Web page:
open standards. For fun I work on new material or adapting old material
for Macrocosm and put it up on my website. And, because my son asked me
to, I'm writing "Jurassic Park IV: The Secret of Isla Sorna." I
doubt it, too, will ever see the light of day, but since Michael Crichton
stopped writing JP novels, maybe I can sell it to Steven Spielberg. =)
: Do you get a lot of messages from fans around the world, particularly
concerning Space Opera?
Fans? =) I don't think I have much of a fan base. When FGU faded so
did most of its material, and though it had an active base of very enthusiastic
fans, without the games and advertising and support, they all kind of fell apart
and moved on to other things. Since FGU started to make a bit of a
comeback I've heard from two now, including yourself.
: Have you seen the web site? What would you like to find there?
Yes. Since the rules are getting hard to come by, what I'd like to see
most is to see the rules themselves come to light with some kind of arrangement
with Scott Bizar. As we in the open source world well know, things done in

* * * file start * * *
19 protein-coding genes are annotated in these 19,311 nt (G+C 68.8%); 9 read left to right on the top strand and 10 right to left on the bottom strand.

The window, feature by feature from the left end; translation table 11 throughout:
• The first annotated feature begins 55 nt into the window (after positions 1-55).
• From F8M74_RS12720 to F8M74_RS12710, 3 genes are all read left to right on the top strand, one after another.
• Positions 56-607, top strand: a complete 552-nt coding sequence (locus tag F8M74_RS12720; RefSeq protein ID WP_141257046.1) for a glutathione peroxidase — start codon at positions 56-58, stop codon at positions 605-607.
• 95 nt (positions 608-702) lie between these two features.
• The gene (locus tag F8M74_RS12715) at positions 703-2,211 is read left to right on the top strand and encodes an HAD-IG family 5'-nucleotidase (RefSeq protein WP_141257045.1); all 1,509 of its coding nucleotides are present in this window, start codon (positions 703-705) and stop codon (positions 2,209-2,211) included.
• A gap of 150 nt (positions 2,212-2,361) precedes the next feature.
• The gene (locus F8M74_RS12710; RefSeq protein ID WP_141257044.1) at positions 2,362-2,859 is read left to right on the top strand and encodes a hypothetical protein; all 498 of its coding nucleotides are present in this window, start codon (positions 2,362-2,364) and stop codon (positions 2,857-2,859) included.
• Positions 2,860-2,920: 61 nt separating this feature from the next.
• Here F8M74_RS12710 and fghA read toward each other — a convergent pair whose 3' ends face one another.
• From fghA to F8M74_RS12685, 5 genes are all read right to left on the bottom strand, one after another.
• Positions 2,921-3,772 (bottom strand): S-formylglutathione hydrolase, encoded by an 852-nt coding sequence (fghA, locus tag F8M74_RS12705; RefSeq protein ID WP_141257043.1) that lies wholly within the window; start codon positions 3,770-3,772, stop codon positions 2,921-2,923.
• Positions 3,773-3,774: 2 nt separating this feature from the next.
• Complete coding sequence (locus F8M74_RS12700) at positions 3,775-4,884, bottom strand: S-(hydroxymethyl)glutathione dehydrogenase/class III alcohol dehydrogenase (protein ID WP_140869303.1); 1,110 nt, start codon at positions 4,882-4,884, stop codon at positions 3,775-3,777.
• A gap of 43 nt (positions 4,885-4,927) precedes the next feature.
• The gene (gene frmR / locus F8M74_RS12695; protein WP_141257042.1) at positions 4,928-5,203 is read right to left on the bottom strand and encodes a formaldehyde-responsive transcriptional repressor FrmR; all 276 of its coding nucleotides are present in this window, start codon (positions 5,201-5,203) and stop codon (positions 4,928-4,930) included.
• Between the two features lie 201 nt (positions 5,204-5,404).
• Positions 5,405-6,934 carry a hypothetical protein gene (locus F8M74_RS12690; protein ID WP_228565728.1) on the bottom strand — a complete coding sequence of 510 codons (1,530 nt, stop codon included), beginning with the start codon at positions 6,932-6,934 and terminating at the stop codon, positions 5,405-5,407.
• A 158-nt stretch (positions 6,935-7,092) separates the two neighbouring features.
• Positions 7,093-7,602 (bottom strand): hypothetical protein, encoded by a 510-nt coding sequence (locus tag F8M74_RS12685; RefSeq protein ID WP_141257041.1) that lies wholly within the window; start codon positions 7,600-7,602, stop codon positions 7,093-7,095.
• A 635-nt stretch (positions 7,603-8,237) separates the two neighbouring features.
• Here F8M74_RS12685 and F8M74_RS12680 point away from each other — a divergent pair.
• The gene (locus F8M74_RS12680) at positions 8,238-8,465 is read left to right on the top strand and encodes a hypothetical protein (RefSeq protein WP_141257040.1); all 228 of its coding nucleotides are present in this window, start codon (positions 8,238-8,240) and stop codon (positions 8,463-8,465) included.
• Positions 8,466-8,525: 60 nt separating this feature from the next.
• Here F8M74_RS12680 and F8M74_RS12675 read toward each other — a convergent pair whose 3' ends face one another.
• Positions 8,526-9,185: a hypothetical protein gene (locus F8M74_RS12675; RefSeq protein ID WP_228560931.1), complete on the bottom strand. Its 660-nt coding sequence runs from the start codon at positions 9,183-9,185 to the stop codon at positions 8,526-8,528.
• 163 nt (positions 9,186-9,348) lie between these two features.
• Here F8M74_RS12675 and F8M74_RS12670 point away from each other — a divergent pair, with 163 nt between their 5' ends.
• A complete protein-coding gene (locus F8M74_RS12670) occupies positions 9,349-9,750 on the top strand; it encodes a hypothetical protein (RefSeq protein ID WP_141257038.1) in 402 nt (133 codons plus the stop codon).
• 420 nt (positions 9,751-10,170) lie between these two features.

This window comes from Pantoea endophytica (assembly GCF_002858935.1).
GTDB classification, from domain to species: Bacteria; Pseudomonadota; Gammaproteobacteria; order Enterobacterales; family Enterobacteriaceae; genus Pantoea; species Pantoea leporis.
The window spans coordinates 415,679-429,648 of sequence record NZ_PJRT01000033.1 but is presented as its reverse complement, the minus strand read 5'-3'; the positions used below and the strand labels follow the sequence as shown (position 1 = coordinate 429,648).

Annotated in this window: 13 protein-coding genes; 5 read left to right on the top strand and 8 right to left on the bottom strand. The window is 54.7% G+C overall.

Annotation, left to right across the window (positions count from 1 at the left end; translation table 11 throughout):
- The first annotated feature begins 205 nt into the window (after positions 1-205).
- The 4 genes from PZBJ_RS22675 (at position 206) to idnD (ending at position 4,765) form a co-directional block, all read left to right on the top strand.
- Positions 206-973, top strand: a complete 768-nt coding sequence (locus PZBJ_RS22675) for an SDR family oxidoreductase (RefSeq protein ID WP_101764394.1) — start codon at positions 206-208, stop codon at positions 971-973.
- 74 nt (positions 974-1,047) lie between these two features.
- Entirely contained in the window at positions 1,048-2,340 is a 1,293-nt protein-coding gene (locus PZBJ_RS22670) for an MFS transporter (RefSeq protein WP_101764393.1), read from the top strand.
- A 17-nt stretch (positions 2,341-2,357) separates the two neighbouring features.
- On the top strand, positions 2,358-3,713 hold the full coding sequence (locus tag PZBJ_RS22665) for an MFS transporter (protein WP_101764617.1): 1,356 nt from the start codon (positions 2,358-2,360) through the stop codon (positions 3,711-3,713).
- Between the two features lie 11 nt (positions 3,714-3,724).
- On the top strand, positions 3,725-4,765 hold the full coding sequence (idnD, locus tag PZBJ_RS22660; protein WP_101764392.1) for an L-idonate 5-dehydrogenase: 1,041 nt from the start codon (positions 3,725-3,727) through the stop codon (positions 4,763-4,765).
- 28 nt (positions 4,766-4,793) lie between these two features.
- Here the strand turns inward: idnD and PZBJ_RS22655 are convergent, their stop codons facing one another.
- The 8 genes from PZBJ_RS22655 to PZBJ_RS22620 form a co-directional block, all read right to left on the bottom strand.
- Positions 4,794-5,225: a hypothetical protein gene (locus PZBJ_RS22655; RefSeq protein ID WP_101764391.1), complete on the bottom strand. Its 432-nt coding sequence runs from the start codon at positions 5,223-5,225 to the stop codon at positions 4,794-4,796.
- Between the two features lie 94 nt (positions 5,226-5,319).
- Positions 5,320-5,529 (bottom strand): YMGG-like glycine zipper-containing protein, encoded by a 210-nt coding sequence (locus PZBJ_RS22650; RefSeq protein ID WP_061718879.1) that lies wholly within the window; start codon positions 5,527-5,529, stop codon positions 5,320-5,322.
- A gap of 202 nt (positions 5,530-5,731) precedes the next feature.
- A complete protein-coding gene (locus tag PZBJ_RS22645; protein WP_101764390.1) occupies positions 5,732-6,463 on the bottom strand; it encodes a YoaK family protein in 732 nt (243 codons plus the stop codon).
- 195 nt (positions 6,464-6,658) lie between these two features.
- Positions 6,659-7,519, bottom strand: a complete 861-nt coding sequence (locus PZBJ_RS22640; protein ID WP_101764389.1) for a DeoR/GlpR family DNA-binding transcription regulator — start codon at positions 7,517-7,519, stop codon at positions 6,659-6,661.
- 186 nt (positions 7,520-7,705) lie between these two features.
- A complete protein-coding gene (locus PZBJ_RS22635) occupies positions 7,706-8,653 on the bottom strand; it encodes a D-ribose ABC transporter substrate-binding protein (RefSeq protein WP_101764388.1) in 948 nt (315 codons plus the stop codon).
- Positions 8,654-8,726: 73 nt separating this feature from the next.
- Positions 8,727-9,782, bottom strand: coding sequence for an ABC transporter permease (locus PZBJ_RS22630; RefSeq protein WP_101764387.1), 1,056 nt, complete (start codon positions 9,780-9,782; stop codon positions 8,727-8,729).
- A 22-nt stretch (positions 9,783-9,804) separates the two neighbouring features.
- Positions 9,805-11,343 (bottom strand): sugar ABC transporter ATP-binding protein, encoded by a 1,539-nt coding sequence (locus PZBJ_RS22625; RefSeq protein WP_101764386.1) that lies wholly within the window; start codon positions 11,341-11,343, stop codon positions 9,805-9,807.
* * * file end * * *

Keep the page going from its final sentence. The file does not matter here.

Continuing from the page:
the open, without closed proprietary licenses, do not die easily. Space
Opera and Chivalry and Sorcery would be uniquely suited to moving to this kind
of development model and their availability would stimulate the market for
hard-copy versions of the rules.
: After all these years, are you surprised by the continuing popularity of
: In a way, yes, but in another way, no. FGU games were fun, and largely
of pretty high quality, with a lot of value for the money. Sure they were
more complex than others - the "pass/hand-off" rules in Space Opera
were proof of that - they were more modular than others of their era and so more
tolerant of tinkering and simplifying, which is, I suspect, how most people